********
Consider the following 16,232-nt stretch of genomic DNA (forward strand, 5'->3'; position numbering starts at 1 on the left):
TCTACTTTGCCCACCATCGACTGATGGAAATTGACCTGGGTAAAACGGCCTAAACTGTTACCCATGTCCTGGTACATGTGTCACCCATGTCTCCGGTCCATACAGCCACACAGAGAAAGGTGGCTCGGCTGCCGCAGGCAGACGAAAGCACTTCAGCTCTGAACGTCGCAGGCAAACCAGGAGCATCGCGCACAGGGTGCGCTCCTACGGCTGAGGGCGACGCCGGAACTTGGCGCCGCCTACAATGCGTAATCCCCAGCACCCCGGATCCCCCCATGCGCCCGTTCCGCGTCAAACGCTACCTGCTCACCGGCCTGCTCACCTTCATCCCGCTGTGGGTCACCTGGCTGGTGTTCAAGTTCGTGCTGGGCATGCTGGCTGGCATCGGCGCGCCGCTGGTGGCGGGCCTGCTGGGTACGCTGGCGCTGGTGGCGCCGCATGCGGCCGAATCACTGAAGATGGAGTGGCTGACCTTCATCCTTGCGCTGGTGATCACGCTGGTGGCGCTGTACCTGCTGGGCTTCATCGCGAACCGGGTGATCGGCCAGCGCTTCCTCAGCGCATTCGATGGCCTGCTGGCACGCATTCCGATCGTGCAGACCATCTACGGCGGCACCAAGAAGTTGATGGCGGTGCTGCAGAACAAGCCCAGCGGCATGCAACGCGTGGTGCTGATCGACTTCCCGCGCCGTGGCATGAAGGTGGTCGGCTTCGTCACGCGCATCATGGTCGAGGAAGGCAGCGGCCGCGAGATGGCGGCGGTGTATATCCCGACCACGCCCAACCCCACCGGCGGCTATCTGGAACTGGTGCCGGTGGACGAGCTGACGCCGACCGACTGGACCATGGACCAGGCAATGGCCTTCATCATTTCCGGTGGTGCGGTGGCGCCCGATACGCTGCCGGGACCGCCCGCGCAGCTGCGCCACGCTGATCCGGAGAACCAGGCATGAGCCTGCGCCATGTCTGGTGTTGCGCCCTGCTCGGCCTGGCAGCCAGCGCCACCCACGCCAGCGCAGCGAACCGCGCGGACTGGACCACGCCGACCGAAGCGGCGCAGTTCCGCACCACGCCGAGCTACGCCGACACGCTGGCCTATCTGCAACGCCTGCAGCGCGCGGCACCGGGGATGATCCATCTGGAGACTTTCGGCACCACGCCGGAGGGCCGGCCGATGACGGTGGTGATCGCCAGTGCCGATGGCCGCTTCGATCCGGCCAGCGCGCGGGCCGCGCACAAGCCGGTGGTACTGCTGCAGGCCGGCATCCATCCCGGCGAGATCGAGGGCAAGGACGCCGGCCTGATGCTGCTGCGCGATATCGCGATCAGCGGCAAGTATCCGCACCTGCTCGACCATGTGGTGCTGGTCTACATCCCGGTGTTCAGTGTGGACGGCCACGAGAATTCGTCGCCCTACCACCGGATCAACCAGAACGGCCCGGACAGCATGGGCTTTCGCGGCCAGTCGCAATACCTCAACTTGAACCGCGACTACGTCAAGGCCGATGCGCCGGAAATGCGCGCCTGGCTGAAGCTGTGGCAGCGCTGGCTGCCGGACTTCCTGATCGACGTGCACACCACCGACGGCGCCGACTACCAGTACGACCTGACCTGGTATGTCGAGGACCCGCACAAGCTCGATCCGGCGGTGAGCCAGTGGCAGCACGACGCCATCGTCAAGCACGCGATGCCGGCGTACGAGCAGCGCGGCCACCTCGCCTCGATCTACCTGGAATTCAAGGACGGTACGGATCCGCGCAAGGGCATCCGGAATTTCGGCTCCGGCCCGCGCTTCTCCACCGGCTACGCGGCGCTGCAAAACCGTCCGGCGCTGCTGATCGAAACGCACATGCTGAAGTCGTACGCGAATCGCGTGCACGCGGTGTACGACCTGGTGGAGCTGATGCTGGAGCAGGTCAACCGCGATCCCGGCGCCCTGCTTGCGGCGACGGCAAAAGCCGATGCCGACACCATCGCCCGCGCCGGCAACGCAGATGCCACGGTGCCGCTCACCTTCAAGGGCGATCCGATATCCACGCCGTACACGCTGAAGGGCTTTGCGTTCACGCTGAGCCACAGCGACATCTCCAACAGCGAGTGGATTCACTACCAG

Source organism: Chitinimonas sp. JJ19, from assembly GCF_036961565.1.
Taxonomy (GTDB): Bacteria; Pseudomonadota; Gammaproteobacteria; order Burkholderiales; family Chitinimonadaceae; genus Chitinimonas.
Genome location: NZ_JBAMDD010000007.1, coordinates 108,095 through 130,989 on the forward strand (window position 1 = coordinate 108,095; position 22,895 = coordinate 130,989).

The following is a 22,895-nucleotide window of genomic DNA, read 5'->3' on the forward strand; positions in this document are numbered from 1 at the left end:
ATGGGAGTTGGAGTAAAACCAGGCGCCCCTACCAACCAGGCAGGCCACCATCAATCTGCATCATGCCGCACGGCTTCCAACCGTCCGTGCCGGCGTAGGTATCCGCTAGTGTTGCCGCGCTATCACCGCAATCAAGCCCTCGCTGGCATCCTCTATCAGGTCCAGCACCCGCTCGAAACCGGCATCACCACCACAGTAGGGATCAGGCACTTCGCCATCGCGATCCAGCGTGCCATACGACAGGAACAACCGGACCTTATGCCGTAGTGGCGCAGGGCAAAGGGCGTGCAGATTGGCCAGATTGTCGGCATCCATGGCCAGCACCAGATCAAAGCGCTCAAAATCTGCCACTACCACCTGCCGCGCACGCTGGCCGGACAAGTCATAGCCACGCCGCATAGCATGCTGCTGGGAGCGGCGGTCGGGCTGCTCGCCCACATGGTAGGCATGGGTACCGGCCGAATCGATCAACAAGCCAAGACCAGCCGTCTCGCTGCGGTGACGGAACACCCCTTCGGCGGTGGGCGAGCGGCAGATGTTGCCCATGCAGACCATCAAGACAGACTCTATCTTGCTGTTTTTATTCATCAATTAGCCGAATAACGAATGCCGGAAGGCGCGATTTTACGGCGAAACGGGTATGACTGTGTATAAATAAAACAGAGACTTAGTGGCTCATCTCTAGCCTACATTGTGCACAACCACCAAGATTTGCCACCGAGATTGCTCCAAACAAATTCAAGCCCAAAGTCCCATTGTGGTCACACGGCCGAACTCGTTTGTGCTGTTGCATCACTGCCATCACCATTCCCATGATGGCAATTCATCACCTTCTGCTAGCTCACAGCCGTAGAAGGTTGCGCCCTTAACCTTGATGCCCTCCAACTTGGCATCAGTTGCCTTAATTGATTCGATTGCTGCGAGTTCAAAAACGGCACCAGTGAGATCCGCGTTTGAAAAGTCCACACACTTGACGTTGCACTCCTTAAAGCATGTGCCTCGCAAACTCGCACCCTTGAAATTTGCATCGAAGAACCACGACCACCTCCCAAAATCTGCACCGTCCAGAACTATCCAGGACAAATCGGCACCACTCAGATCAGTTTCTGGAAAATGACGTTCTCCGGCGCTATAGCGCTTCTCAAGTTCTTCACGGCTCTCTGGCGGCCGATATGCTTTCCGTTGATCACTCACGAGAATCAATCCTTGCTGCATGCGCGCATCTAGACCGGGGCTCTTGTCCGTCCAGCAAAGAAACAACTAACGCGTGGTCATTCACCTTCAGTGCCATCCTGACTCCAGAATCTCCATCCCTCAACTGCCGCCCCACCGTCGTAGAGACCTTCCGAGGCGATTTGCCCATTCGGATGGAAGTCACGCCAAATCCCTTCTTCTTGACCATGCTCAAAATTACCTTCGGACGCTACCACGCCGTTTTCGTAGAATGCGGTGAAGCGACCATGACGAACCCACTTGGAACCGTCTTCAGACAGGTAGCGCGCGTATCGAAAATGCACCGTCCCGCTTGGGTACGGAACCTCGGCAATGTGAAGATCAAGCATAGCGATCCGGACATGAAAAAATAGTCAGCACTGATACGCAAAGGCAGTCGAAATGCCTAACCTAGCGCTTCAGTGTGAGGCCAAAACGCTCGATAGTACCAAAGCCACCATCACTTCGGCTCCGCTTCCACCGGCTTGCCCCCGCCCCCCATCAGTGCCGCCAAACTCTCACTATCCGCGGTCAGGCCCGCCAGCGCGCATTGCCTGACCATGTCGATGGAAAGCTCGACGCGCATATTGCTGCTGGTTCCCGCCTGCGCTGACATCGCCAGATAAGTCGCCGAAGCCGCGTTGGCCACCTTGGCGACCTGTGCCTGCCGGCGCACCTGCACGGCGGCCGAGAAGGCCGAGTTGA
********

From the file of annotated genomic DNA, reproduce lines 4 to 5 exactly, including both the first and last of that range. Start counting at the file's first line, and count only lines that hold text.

Taxonomy (GTDB): Bacteria; Pseudomonadota; Gammaproteobacteria; order Burkholderiales; family Chitinimonadaceae; genus Chitinimonas.
Genome location: NZ_JBAMDD010000007.1, coordinates 108,095 through 130,989 on the forward strand (window position 1 = coordinate 108,095; position 22,895 = coordinate 130,989).